Je me souviens
Poutine is not hip . . . tragically or otherwise. I have spoken out here more than once on the subject of poutine, that often maligned traditional Québécois dish. The word "poutine" has just entered into the Merriam-Webster's Collegiate Dictionary along with other food offerings such as "pho," "turducken," and "pepita." The dictionary defines poutine as "a dish of French fries covered with brown gravy and cheese curds." That really says it all! I should note that editors indicated they found no evidence of the word poutine prior to 1982. Obviously none of them are from Québec where poutine has been a traditional offering since around the end of World War II.
Poutine has now spread beyond the border of Québec, to other areas of Canada and even to the USA. I have found it on the menu in diverse locales. I know of a few places at home in Washington, DC - all well-respected establishments, including one situated on Pennsylvania Avenue two blocks from the White House - that serve a decent, authentic poutine as does a local Wonky Truck found around town. I recently learned that a new poutinerie has opened in my old stomping grounds in Tucson, Arizona. You can even find them here and there in Florida where the Canadian snowbirds spend their winters. Yet for some reason some purveyors of poutine . . . even in Québec . . . have found it necessary to add other ingredients to the holy trinity in order to make poutine their own. Not hip necessarily, but their own. Montréal’s Martin Picard serves "poutine au fois gras" at his landmark restaurant Au Pied de Cochon. I will freely admit that I have tried it there . . . and it is wonderful! But I am not sure why this is all necessary. In my humble opinion it is not poutine the way God intended it.
A few years ago a good friend sent me a clipping from a recent "Adventure & Travel" section of The Wall Street Journal; an article by Adam Leith Gollner entitled "Quebec’s Baddest Poutine." Gollner, a native Quebecker, visited a poutine festival at which several chefs had gathered to demonstrate new ways to "enhance the dish’s fundamental triumvirate." Anyone who has ever had honest-to-God authentic poutine, or who is someone who reveres it like I do, knows that poutine is just about as simple as it gets. French fried potatoes, thick beef gravy [sauce brune] . . . the thicker the better . . . and melted cheese curds; no mozzarella or pepper jack or whatever cheese you prefer . . . it has to be fresh cheese curds. That’s it. Nothing else. It doesn’t get any simpler, or better, or tastier than that. You put other crap in it and it ain’t poutine! Why would anyone in their right mind want to "enhance" it?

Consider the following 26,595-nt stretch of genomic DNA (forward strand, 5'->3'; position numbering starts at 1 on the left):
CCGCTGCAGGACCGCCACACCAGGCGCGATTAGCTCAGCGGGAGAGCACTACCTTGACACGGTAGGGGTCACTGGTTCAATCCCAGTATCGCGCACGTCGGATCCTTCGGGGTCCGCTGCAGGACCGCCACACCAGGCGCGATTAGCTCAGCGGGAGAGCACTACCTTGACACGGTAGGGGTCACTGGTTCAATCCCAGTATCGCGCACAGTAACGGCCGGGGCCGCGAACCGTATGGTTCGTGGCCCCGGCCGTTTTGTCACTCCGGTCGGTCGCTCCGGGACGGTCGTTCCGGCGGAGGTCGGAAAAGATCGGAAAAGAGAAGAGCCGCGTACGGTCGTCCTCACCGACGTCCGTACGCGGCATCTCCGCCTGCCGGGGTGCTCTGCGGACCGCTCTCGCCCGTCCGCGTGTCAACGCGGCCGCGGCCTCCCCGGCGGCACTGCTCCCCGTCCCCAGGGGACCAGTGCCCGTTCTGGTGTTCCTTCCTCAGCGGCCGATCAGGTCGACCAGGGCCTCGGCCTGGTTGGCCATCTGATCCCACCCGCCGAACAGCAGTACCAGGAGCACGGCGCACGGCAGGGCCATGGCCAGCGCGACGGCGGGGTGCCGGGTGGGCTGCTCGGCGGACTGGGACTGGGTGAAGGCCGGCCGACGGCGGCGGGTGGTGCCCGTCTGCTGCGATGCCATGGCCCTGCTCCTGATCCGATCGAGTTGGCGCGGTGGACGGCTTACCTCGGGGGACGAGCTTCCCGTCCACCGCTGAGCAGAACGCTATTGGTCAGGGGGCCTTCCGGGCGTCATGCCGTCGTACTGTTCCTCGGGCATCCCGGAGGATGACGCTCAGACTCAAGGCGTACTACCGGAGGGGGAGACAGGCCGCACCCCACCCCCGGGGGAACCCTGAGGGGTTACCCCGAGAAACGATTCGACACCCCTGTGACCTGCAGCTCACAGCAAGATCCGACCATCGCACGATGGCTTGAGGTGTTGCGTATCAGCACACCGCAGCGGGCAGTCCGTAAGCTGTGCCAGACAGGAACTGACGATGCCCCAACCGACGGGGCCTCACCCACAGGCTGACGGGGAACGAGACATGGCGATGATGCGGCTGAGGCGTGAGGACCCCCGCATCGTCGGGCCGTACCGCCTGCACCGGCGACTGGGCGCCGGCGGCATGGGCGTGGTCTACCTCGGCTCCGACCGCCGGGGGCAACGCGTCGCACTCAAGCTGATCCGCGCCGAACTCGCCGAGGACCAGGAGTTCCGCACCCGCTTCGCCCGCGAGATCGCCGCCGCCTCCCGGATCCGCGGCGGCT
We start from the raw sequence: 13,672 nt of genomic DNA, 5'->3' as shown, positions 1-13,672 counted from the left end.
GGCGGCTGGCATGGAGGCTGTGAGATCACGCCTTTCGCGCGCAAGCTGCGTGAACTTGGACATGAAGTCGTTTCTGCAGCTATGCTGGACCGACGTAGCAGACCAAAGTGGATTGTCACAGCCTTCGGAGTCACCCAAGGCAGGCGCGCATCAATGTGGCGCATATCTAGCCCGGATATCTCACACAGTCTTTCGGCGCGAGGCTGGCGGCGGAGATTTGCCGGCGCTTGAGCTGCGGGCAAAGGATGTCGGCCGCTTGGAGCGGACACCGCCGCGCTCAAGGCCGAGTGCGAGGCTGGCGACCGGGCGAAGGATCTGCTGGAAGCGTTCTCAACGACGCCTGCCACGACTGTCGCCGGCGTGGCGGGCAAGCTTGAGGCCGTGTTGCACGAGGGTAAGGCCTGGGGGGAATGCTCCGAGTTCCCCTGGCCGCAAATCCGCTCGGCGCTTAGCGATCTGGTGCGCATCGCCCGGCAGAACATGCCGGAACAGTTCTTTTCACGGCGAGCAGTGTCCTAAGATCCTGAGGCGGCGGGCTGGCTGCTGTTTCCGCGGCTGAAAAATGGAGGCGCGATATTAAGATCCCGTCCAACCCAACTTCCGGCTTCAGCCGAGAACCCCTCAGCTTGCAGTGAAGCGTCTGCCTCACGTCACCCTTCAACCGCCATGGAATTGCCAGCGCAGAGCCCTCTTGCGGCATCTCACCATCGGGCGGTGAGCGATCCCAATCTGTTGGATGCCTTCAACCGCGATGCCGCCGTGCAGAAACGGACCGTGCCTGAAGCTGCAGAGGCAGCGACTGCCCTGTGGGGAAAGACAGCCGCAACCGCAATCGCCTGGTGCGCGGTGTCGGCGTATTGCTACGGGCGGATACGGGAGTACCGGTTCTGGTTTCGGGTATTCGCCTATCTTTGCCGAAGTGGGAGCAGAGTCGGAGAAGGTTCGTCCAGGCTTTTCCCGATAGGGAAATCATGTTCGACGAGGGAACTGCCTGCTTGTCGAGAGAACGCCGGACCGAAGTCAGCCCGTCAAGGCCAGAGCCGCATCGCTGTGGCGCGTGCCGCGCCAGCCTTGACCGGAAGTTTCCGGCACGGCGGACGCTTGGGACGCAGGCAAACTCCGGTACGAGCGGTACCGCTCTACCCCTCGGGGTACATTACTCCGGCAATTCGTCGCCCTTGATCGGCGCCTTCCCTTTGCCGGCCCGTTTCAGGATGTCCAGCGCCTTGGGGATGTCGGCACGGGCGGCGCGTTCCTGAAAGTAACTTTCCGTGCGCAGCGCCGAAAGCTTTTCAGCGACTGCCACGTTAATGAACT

Still, the wider its reach, the greater the propensity to make poutine something it is not, to make it "better" by adding more ingredients and coming up with more mind-numbing ways to serve it. Again I ask you why? Potatoes, beef gravy and squeaky cheese curds that "sound like a rusty door hinge swinging open between your teeth." That is all you need. Poutine does not have to be hip to be good. Finis! So when I read in Gollner’s article about a poutine festival dedicated to new and improved ways to make and serve poutine, I naturally figured it took place in some far-flung locale like Las Vegas, or Miami Beach, or New Orleans . . . or even Shanghai. But no. It took place in Montréal of all places! Within a few miles from the original’s humble and somewhat debatable birthplace! And the winner? "Poutine a la General Tso" courtesy of an establishment called Poutineville with three locations in the Montréal area. They offer an assortment of "poutines haut de gamme" [specialty poutine] which involve tomatoes, eggplant, mushrooms, and various meats prepared in various ways. And all topped off with a special poutine sauce. Le blasphème de l'ordre le plus élevé! I don’t even want to think about it. To quote Gollner: "The problem with aiming to make poutine fancy is that the dish is meant to be trashy." Amen to that.
But perhaps I am in the minority. USA Today recently reported on Banters, "one of the most interesting – and schizophrenic" of the of the new "hip" restaurants and boutiques along Detroit Avenue in the recently gentrified Detroit-Shoreway neighborhood on Cleveland’s west side. It’s menu is focused on fancy sausages and a dozen variations of "gourmet poutines" such as rabbit pot pie poutine, chicken paprikash poutine, spätzle poutine, crème fraiche poutine, apple gastrique poutine, and seared foie gras poutine! And how about poutine featuring braised Berkshire pork shoulder, butter poached wild mushrooms, almonds and scallions, or fried pork pate and sunny side up eggs? Really?? Is all of this really necessary. I will admit that I do like the idea of a "Vladimir Poutine" featuring Ohio-raised lamb stroganoff, mushrooms and borscht gravy. Well, I like the name anyway. The article summed up saying "For poutine lovers, this may be the nation’s best slate." Well, maybe, but they just ain’t poutine folks.
No thanks to faux poutine. Give me the genuine thing any day!
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